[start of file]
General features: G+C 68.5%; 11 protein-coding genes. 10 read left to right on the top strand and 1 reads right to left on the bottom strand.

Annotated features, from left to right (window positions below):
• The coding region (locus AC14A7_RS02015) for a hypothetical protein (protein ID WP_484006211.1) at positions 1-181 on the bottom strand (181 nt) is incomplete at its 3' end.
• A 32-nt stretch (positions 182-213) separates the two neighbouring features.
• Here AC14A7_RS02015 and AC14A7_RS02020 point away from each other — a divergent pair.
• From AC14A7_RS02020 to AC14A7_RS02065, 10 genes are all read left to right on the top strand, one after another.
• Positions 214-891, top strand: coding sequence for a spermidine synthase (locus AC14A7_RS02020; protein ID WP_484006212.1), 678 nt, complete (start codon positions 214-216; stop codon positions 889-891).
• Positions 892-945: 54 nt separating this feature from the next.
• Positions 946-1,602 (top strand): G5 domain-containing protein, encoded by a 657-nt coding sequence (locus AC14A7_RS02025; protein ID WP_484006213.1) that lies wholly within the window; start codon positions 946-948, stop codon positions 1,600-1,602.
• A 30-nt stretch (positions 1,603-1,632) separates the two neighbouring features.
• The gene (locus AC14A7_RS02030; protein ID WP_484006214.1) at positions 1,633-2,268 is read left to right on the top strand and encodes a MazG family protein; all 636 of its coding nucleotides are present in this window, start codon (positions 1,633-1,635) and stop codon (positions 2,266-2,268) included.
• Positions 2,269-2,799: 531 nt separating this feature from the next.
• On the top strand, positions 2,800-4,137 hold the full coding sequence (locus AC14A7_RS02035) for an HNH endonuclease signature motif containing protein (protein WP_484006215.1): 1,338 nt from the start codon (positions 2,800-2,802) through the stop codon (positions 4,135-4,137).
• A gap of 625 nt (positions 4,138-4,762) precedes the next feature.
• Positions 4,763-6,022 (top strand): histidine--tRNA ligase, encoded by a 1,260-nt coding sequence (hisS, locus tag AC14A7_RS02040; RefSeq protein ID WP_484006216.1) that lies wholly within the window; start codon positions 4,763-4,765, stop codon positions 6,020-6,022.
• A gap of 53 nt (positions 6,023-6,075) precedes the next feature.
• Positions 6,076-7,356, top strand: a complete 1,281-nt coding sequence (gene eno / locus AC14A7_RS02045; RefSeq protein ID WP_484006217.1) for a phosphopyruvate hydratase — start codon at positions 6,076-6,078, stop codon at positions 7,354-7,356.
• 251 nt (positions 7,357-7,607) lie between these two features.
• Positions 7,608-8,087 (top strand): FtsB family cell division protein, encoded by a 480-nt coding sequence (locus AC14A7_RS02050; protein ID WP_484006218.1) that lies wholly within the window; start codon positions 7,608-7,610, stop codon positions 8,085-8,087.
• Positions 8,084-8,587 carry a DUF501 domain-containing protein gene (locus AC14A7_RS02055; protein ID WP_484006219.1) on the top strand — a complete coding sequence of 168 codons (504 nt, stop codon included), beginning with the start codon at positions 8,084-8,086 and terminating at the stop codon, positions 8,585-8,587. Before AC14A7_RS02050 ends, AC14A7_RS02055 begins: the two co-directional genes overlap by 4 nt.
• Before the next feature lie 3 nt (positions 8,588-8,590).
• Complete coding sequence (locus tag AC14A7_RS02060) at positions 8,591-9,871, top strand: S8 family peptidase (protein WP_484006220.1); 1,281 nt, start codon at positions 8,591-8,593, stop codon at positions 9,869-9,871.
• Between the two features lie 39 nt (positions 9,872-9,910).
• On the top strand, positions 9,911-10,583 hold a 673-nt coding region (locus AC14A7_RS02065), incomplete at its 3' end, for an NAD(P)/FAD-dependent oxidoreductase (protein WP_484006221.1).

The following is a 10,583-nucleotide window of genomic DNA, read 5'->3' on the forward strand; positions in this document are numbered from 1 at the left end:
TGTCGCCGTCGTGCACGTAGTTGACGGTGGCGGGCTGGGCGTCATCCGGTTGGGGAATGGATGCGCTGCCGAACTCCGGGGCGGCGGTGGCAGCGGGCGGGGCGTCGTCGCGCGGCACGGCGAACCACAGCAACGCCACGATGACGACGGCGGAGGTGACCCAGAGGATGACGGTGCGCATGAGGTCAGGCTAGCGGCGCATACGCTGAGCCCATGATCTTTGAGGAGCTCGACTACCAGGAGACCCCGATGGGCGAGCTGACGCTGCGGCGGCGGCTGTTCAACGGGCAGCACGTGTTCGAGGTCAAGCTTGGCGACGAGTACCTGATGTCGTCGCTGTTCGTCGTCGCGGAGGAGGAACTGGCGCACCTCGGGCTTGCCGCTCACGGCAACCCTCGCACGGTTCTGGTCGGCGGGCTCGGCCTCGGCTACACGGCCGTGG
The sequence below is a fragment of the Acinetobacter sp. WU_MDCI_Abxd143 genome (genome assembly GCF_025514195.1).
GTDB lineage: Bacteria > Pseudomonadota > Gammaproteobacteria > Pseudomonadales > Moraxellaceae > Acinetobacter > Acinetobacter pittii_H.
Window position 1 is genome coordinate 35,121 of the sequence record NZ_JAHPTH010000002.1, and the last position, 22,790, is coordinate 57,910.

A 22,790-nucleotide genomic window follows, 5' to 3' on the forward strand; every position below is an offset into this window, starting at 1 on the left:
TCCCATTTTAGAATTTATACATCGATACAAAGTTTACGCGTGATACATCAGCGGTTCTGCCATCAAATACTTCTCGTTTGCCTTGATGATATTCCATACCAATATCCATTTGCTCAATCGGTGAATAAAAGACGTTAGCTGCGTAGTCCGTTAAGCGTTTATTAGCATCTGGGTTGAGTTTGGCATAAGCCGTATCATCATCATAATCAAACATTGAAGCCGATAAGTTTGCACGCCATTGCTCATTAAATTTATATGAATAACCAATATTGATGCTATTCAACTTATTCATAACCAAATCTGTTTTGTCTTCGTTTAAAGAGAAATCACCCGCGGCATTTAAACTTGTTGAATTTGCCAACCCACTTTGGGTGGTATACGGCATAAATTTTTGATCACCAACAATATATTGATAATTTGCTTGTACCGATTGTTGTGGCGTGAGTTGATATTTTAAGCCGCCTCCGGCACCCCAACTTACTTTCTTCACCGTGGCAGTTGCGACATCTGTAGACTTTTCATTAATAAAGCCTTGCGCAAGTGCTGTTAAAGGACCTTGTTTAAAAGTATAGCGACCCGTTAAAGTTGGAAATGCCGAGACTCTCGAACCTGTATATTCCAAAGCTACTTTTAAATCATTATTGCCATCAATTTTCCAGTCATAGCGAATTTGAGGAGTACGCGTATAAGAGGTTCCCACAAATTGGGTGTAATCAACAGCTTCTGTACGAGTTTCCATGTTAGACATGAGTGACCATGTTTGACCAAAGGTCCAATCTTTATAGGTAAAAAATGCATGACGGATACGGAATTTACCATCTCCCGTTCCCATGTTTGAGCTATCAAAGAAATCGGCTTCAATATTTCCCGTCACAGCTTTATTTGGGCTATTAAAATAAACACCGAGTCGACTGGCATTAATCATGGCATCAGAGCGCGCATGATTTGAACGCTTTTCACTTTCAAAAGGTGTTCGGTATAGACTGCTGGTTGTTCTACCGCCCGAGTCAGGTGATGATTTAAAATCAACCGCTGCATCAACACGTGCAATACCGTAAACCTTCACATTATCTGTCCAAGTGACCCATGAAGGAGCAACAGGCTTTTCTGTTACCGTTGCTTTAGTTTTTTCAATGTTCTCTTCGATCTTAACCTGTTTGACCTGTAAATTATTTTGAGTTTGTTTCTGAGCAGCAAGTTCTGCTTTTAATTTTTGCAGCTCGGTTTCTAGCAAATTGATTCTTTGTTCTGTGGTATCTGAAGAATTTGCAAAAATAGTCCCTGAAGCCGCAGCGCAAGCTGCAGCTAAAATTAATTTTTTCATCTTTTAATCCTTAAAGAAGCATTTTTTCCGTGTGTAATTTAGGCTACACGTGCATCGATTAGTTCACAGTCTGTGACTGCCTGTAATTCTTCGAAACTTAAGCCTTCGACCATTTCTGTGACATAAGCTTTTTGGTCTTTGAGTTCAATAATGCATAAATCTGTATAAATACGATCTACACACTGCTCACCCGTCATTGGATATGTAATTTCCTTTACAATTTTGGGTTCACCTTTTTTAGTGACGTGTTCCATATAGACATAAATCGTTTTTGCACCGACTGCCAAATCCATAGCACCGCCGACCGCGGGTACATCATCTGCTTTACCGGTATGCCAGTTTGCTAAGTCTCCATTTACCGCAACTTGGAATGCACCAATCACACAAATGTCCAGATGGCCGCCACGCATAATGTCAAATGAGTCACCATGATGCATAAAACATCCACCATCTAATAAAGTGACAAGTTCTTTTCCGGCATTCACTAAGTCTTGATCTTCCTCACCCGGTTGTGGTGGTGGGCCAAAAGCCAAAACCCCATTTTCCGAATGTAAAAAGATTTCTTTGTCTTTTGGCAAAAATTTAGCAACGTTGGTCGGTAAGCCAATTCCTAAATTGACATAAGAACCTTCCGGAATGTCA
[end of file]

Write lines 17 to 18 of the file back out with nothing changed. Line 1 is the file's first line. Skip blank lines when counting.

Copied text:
• Positions 6,076-7,356, top strand: a complete 1,281-nt coding sequence (gene eno / locus AC14A7_RS02045; RefSeq protein ID WP_484006217.1) for a phosphopyruvate hydratase — start codon at positions 6,076-6,078, stop codon at positions 7,354-7,356.
• 251 nt (positions 7,357-7,607) lie between these two features.